Guest Post

Job Applicants: Don’t be surprised if Your Interviewer Shows up Drunk

Survey reveals shocking interviewer mistakes

Hampshire, 16th September 2015 – A new study from CV-Library, the UK’s largest job site, has revealed that the majority of UK job hunters have witnessed unprofessional interviewer mistakes during the application process.

The job site conducted research amongst over 2,200 UK professionals to uncover the most bizarre interviewer behaviour from the perspective of a job hunter. Findings revealed shocking interviewer behaviour:

  • Over a third (37%) of interviewers haven’t read the candidate resume, and 41.1% have shown up to an interview late
  • Some candidates have been asked inappropriate and discriminatory questions – 15% admit to being asked their age, and 8.5% have been asked about their family plans
  • Candidates have witnessed some shocking interviewer behaviour: 2.3% have had an interviewer pass wind, 1.5% witnessed their interviewer act drunk and 1.1% actually had an interviewer fall asleep during the meeting!

Lee Biggins, founder and managing director of CV-Library comments: “It’s shocking to see that candidates have to endure such unprofessional behaviour during a job interview.  No candidate should ever be subjected to inappropriate or rude behaviour and some of these revelations are unacceptable. However, candidates should be understanding of interviewers who are under a huge amount of time pressure, often interviewing 5-8 candidates in one day, and certain mishaps should be forgiven.”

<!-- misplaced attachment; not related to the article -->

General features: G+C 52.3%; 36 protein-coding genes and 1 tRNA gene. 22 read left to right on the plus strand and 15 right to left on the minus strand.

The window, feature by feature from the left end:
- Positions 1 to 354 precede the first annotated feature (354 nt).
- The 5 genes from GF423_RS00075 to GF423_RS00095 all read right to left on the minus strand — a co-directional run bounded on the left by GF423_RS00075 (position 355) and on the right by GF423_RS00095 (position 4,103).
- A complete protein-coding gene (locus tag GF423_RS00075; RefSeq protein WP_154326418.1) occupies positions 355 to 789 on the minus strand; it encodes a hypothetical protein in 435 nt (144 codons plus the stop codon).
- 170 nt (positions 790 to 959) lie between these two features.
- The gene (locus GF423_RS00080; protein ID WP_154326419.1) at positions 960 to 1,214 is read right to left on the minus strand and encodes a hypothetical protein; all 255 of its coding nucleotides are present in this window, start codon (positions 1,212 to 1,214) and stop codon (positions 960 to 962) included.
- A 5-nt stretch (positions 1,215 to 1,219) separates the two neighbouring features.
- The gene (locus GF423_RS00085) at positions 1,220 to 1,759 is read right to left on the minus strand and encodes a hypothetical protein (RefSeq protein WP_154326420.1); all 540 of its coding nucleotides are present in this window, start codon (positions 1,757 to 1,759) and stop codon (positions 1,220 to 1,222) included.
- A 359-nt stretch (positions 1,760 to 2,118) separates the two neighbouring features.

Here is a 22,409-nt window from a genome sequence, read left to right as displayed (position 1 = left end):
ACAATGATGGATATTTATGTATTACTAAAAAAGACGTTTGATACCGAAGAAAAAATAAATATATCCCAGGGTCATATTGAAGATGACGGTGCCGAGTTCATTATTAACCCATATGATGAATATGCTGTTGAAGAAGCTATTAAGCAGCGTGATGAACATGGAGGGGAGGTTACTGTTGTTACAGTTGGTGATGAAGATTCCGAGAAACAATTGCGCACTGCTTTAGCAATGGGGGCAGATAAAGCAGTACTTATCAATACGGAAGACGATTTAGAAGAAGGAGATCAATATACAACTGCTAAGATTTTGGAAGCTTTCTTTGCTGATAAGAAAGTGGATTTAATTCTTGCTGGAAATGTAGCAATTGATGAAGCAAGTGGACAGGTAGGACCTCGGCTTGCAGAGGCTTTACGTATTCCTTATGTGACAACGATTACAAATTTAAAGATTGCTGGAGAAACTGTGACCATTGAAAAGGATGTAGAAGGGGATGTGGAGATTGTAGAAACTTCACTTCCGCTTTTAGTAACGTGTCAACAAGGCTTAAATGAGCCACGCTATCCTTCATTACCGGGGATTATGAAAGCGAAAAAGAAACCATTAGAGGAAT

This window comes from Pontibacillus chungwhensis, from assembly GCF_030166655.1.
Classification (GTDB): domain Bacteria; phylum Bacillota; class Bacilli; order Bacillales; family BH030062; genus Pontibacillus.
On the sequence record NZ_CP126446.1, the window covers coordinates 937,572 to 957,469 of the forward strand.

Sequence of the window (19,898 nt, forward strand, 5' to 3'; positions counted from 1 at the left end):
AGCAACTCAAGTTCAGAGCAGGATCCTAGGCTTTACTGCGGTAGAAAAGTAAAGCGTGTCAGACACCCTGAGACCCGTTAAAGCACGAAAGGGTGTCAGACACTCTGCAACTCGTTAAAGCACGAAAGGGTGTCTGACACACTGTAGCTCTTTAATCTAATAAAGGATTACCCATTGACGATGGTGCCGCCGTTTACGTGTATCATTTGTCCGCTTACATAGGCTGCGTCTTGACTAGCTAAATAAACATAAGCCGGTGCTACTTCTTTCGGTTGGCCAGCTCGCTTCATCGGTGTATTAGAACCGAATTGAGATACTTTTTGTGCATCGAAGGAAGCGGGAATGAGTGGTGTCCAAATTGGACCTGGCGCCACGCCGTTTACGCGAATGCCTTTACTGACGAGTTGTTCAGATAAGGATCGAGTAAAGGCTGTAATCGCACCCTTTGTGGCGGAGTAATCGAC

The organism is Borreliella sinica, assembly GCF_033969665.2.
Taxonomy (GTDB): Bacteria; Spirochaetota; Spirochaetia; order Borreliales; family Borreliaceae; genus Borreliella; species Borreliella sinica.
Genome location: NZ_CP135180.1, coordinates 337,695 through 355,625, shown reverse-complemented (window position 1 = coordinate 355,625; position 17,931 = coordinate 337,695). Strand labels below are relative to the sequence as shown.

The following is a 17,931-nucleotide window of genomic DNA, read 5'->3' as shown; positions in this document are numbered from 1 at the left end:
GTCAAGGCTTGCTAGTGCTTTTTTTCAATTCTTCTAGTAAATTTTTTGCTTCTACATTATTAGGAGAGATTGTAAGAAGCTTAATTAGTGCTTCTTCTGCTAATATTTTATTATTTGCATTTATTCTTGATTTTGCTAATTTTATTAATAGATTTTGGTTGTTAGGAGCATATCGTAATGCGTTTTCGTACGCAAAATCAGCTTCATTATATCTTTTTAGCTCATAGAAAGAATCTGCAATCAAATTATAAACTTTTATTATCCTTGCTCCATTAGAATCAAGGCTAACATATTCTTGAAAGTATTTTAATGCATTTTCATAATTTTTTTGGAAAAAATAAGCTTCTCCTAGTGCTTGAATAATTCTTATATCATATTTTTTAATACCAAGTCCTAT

Luckily for businesses, candidates can be forgiving even when an interview has gone awry. While 91.8% of candidates think it’s unprofessional for an interviewer to be unprepared, the majority are still willing to consider accepting a job following interviewer mistakes:

  • 64.8% would consider working for an interviewer that hadn’t fully prepared for an interview
  • After a bad interview, 35.6% of candidates were later offered the job and a further 55.5% of those who were offered jobs went on to accept the position

Biggins concludes: “The recruitment industry has grown into such a competitive landscape and many employers invest heavily in recruitment agencies and job boards to help source qualified candidates. To let things fall apart at the interview stage is a big mistake that employers simply can’t afford to make – they don’t only lose the time and money invested in finding that candidate, they could lose the candidate themselves and ultimately damage the business’ reputation. It’s essential that businesses provide comprehensive interview training before putting anyone in front of a candidate to ensure they understand what is and is not appropriate.”

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